However, what happened in 2007 in the same class was the proverbial straw that broke the camel's back. This course requires students to complete three individual assignments and one group project. Two students plagiarised by sharing program code for two successive assignments, collectively worth 30% of their final grade. The university administration continues to insist that "they didn't plagiarize... they were exonerated." (Yeah... right.) Here's our Department's definition of plagiarism (scrubbed from our web server, but fortunately preserved by the web archive):

If any part of a document you submit for credit towards your degree is not entirely your own work and you do not make it clear in the document that this is the case, then you have committed plagiarism and, if discovered, will be punished.
Is this really the case?

In one of these assignments, the plagiarism was indisputable -- even to someone not familiar with computer code.

Student 1
data = load('100encoding1.csv');

p = data(:,1:100)';
t = data(:,101:200)';

[x,ps1] = mapminmax(p,0,1);
[y,ps2] = mapminmax(t,0,1);

[trainV,valV,testV] = dividevec(x,y,0.20,0.20);

net = newff(minmax(p),[50 size(t,1)],

net.trainParam.epochs = 5000; = .2; = .2;

net = train(net,trainV.P,trainV.T,[],[],valV,testV);
Y = sim(net, testV.P, [], [], testV.T);
Y = mapminmax('reverse', Y, ps2);
testV.T = mapminmax('reverse', testV.T, ps2);

error = (testV.T - Y);
error = (error.^2)/size(t,1);
error = sqrt(error);

Student 2
data = load('adjCloseSet100.csv');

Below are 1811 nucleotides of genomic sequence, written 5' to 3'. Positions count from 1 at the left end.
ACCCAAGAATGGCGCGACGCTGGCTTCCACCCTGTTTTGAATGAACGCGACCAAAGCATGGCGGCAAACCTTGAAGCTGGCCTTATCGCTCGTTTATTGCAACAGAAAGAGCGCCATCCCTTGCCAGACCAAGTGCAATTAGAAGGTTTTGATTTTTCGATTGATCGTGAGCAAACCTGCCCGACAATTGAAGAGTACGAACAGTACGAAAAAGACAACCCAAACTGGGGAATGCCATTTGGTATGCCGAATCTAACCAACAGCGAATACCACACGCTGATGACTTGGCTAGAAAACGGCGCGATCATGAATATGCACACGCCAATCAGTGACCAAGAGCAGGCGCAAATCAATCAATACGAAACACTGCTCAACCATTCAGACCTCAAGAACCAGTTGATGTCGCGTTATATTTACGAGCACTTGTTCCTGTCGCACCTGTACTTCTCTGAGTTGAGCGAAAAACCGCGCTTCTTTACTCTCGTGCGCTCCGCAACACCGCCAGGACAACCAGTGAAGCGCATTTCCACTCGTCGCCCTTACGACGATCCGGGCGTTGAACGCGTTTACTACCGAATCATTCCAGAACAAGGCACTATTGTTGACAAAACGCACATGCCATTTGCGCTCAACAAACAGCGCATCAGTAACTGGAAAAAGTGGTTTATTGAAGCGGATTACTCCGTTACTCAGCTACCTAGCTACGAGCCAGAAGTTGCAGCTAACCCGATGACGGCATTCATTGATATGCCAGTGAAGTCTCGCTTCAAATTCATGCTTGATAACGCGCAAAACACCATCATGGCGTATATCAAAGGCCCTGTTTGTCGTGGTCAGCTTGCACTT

p = data(:,1:100)';
t = data(:,101:200)';

[x,ps1] = mapminmax(p,0,1);
[y,ps2] = mapminmax(t,0,1);

[trainV,valV,testV] = dividevec(x,y,0.25,0.25);

net = newff(minmax(p),[150 size(t,1)],

net.trainParam.epochs = 5000; = 0.3; = 0.2;

net = train(net,trainV.P,trainV.T,[],[],valV,testV);
[Y,Pf,Af,E,perf] = sim(net,testV.P,[],[],testV.T);
Y = mapminmax('reverse', Y, ps2);
testV.T = mapminmax('reverse', testV.T, ps2);

err = (testV.T - Y);
err = (err.^2)*(1/size(t, 1));
err = sqrt(err);

Every piece of computer code submitted by other students in the class was entirely different. Even worse, one of the two submissions also contained an unintentional overwriting operation in the pre-processing of data (that had been commented out of the other student's code), and thus, produced corrupt data files, which were given inconsistent names from those expected by the actual assignment code. In short, the (modified version of the) code submitted could not possibly execute, and could not produce the output data submitted by the student. This goes beyond plagiarism, but constitutes scientific misconduct.

That is... except at McGill.

Considering the assignments as completed honestly and ignoring plagiarism, as I was asked to do by the administration, one of the students received an overall grade of 43%, failed the final examination, and failed the course. However, despite broken promises by a senior administrator of my department (Electrical and Computer Engineering), after the student threatened to sue the university over his grade, he was rewarded as follows:

These actions collectively raised the student's grade to 50% (or more) for a 'D' letter grade (marginal pass). Hence the "D-grading McGill" name of this website.